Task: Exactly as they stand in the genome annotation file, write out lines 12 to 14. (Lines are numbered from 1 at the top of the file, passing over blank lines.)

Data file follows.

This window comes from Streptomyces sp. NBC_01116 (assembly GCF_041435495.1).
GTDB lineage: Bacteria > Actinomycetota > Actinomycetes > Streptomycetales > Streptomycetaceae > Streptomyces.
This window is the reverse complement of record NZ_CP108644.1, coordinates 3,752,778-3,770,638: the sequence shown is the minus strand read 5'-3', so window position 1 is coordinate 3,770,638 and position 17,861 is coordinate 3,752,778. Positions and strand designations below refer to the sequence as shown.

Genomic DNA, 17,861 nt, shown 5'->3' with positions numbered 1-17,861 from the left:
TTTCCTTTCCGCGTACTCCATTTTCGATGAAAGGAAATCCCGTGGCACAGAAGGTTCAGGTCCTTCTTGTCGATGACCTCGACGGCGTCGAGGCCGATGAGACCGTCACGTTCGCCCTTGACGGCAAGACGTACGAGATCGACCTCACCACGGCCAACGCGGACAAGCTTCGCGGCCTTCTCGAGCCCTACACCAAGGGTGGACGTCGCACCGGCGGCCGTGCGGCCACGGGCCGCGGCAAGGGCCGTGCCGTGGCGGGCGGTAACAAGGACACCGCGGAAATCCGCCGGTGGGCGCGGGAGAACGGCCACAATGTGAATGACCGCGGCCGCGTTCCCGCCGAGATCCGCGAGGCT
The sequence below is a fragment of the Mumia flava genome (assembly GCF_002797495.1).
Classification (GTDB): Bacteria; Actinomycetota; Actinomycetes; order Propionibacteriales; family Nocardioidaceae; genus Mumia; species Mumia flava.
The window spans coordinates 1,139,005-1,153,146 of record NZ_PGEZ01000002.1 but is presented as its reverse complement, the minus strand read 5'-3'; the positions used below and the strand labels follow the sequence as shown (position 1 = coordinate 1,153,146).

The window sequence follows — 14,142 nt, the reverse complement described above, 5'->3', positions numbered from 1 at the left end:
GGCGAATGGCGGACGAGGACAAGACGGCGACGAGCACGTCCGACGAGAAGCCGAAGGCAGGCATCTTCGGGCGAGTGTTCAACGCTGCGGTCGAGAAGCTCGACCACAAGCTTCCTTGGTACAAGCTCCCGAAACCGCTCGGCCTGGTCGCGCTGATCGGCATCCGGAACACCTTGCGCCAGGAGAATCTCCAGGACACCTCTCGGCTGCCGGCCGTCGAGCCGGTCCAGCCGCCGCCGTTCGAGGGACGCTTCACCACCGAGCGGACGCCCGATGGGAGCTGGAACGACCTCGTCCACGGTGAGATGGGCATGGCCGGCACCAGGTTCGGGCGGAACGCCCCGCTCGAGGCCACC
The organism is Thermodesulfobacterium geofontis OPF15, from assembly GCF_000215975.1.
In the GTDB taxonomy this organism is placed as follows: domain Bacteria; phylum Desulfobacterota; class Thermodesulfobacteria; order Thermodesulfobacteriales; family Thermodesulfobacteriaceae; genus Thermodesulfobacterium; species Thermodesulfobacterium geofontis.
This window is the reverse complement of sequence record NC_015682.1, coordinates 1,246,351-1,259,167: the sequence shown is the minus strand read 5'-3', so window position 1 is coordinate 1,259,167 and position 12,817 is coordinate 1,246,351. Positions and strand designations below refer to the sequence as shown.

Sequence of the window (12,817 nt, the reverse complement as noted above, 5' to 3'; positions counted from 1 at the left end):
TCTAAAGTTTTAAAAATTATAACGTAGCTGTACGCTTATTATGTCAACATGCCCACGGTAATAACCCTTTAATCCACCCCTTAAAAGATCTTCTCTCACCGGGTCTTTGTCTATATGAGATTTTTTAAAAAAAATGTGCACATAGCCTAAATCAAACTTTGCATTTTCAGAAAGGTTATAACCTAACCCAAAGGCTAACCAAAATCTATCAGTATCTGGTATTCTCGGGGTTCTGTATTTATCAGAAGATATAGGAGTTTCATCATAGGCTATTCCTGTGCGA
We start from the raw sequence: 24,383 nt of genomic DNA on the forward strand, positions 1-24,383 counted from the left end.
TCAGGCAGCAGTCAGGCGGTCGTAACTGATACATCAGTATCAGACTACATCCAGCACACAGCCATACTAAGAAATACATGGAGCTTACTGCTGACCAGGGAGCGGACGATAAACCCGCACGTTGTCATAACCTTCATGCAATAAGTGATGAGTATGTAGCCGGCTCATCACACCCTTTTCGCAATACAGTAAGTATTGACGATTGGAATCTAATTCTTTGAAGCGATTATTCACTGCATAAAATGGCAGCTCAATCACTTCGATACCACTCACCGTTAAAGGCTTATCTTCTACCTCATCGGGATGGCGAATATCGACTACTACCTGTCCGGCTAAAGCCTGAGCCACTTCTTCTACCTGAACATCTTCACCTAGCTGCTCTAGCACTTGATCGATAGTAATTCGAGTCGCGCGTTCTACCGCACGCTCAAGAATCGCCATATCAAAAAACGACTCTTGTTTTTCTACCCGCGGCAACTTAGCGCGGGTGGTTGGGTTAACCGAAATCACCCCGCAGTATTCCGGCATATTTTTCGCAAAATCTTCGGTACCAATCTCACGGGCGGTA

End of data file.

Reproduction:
In the GTDB taxonomy this organism is placed as follows: domain Bacteria; phylum Desulfobacterota; class Thermodesulfobacteria; order Thermodesulfobacteriales; family Thermodesulfobacteriaceae; genus Thermodesulfobacterium; species Thermodesulfobacterium geofontis.
This window is the reverse complement of sequence record NC_015682.1, coordinates 1,246,351-1,259,167: the sequence shown is the minus strand read 5'-3', so window position 1 is coordinate 1,259,167 and position 12,817 is coordinate 1,246,351. Positions and strand designations below refer to the sequence as shown.

Sequence of the window (12,817 nt, the reverse complement as noted above, 5' to 3'; positions counted from 1 at the left end):